And it was that unit, the Joshua Hendy Iron Works of old, that served as prime contractor for the USS California project — even if the actual boat was built in Northrup Grumman’s East Coast shipyards.

The Northrup Grumman PR flacks had it right, whether they knew it or not. The USS California was a California boat from a California lineage: all the way back to the Gold Rush.

But… somebody really didn’t want to wear that t-shirt in Santa Cruz County.  And I don’t blame them.

T-Shirts from the Collection: The Fairly Civil Servants

No Water No Beer Waterworks Tee

Civic water department employees have a certain cynical attitude towards customers.  It’s not that they “don’t get no respect” from them.  It’s that customers don’t even remember they’re there at all — until a water main or a sewer line bursts.

I mean, clean and healthy water always comes out of the tap, right? Magically? And crap always floats away to some exotic land where it is never heard from again.  Right?

In reality, both ends of the job are hugely technical and difficult and important.  And the American Water Works Association keeps trying to shock the public into some kind of awareness of that.  “No Water? NO BEER!” is a new approach for them.  It’ll at least hit some people where they live.


Santa Cruz Metro Surfing Bus Company Picnic Tee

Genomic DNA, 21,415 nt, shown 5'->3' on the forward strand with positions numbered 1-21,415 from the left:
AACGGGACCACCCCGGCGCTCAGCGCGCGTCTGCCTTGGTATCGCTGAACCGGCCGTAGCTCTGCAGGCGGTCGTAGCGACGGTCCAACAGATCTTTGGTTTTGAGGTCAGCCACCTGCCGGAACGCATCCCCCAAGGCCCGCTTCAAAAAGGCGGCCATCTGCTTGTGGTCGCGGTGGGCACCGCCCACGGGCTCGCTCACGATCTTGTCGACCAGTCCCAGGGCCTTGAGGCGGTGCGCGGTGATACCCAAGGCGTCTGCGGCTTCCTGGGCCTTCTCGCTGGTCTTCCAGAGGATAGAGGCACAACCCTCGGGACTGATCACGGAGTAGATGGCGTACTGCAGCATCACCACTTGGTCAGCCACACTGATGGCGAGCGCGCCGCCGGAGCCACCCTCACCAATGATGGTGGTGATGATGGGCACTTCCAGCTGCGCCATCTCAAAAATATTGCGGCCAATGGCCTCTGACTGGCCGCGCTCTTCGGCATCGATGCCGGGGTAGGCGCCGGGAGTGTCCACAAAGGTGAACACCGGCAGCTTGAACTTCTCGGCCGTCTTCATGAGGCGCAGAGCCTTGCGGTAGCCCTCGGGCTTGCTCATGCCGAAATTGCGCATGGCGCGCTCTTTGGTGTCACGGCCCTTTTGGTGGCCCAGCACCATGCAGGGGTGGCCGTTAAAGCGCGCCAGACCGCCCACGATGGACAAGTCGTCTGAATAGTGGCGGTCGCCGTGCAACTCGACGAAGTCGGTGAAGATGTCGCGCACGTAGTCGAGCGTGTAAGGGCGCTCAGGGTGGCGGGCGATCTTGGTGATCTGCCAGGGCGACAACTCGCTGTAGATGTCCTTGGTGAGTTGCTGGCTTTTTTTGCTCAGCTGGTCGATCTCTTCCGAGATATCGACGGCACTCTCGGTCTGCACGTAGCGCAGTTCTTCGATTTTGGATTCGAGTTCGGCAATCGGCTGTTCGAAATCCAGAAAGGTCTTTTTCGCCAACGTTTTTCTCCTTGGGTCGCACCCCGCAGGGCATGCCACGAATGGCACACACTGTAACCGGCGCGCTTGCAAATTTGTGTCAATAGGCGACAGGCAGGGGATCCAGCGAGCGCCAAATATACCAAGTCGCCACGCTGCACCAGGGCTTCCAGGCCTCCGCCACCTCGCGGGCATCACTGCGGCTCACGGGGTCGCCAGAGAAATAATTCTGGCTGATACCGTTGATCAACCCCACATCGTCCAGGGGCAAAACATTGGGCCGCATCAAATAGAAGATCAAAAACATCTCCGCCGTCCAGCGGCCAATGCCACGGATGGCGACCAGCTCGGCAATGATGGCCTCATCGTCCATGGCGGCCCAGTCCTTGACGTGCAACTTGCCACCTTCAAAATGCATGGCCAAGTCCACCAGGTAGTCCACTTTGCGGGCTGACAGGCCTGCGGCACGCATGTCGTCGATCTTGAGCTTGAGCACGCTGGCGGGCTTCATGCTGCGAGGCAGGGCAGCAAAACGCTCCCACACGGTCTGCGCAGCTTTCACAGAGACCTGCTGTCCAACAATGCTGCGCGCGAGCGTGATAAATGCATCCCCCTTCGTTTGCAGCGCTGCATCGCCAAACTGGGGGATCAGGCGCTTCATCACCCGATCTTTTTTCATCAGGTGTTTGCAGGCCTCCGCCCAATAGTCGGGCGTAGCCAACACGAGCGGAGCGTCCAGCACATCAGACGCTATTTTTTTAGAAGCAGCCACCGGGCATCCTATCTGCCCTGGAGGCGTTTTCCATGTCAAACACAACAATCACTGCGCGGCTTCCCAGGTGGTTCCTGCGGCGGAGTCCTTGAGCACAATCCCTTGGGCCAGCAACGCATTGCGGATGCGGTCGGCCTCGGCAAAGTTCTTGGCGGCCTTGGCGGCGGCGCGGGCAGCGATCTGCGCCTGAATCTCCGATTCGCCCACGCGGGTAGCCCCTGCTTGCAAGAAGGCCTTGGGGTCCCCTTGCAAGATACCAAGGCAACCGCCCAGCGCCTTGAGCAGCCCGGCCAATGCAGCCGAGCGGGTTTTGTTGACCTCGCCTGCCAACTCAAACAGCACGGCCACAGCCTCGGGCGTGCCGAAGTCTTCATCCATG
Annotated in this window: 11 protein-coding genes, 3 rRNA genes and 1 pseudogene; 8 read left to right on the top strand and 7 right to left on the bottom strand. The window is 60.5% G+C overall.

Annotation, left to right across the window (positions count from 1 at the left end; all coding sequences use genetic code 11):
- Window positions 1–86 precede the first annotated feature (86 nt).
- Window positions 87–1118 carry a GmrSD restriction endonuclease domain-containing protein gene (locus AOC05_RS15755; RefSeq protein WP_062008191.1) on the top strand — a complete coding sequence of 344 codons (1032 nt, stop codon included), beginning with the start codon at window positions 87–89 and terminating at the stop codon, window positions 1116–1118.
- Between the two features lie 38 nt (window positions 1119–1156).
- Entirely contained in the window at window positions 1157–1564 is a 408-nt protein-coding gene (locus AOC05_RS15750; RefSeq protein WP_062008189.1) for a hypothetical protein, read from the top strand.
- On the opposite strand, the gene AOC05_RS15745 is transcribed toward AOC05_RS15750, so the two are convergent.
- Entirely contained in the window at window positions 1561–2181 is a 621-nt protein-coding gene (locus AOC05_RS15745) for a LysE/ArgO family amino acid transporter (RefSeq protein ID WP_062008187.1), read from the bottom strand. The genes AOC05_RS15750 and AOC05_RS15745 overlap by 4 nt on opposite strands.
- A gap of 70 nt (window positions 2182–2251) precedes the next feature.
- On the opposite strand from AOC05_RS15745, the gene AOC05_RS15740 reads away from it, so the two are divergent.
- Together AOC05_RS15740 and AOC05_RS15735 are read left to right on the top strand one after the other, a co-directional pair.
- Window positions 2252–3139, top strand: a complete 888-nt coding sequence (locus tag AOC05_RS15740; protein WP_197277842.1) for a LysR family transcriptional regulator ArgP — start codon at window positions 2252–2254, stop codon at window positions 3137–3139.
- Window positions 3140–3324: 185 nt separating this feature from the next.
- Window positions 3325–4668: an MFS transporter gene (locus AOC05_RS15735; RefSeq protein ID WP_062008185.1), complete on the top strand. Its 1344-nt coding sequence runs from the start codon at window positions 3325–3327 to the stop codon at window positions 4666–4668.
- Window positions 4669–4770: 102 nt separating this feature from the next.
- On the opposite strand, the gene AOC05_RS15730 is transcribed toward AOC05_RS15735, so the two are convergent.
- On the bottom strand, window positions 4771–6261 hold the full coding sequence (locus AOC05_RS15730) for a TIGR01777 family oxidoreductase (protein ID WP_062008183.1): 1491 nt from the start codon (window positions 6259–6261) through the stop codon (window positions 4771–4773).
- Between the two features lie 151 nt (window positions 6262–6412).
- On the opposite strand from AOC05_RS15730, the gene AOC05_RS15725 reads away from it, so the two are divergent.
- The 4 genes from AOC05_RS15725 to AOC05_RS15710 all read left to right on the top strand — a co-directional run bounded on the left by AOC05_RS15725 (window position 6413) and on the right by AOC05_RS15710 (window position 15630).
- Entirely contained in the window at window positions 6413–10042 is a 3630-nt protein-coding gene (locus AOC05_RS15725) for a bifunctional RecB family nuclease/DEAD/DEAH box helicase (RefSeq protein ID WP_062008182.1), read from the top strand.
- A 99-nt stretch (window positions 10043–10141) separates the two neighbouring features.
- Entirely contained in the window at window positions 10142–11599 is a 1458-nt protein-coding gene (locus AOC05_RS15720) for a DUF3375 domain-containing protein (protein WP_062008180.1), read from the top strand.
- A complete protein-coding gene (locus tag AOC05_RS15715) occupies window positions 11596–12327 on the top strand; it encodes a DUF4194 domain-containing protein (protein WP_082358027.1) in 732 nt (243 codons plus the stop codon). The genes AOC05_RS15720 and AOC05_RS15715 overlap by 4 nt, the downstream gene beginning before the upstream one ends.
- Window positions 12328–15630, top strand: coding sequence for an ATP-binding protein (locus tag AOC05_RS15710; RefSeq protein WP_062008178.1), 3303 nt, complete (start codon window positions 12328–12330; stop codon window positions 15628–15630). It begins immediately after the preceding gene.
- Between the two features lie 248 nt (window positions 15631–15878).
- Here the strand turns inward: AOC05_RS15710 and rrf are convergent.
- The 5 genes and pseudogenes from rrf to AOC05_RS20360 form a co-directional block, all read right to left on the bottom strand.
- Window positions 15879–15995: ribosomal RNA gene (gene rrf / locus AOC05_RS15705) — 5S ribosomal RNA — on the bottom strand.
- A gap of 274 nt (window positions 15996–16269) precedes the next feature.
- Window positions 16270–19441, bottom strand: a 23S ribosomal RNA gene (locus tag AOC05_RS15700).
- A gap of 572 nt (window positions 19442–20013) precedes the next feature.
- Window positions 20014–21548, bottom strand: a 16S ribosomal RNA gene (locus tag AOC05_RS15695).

You are a bus driver for the Santa Cruz Metropolitan Transit District. It is a hot afternoon, and you’re pulling your 2008 60-passenger New Flyer out of the Metro Transit Center on Pacific Avenue. You will head down Soquel Avenue for the 10,000th time in your career and take the 71 Route overland all the way to Watsonville, 15 miles away.  Through bad traffic.  Really bad.

But you know that your work is as important to Santa Cruz as the ocean and the sea creatures and the mighty waves.  And hence, this shirt for you all the other transit toilers at the employee picnic. It’s kind of boss; it was even drawn by one of you, a fellow bus driver.

That’s one theory.  There’s also the true story of a Metro bus that got hit by a mighty wave on an oceanside route, back in the ’90s, and almost got pushed off the road.  So in a sense, a Metro bus once actually surfed.  And the ocean’s only a mile south of Soquel avenue and damn, if only you were out therein the cool water, surfing your New Flyer across a wave and telling the octupii to LET GO OF THE WINDSHIELD WIPERS, DAMMIT!

It’d be awesome.

Postal and Proud Post Office Tee 1Speaking of awesome.  Back in the 80s and ’90s, the U.S. Postal Service was having a very, very bad time with employee morale, and some people attributed that to heavy stress coming down from management.  Which caused some people to crack.

At any rate, there were workplace shootings by out-of-control postal employees.  It happened often enough that the phrase “going postal” came into use: taken to mean, going crazy from stress.

Postal and Proud Post Office Tee 2And then, fiteen or twenty years or so later, this t-shirt. From a faceless distribution center in San Diego somewhere: just a concrete box full of postal workers slinging the mail as fast as they can.  And those workers want you to know: they are postal, in the best sense of the word.  And proud.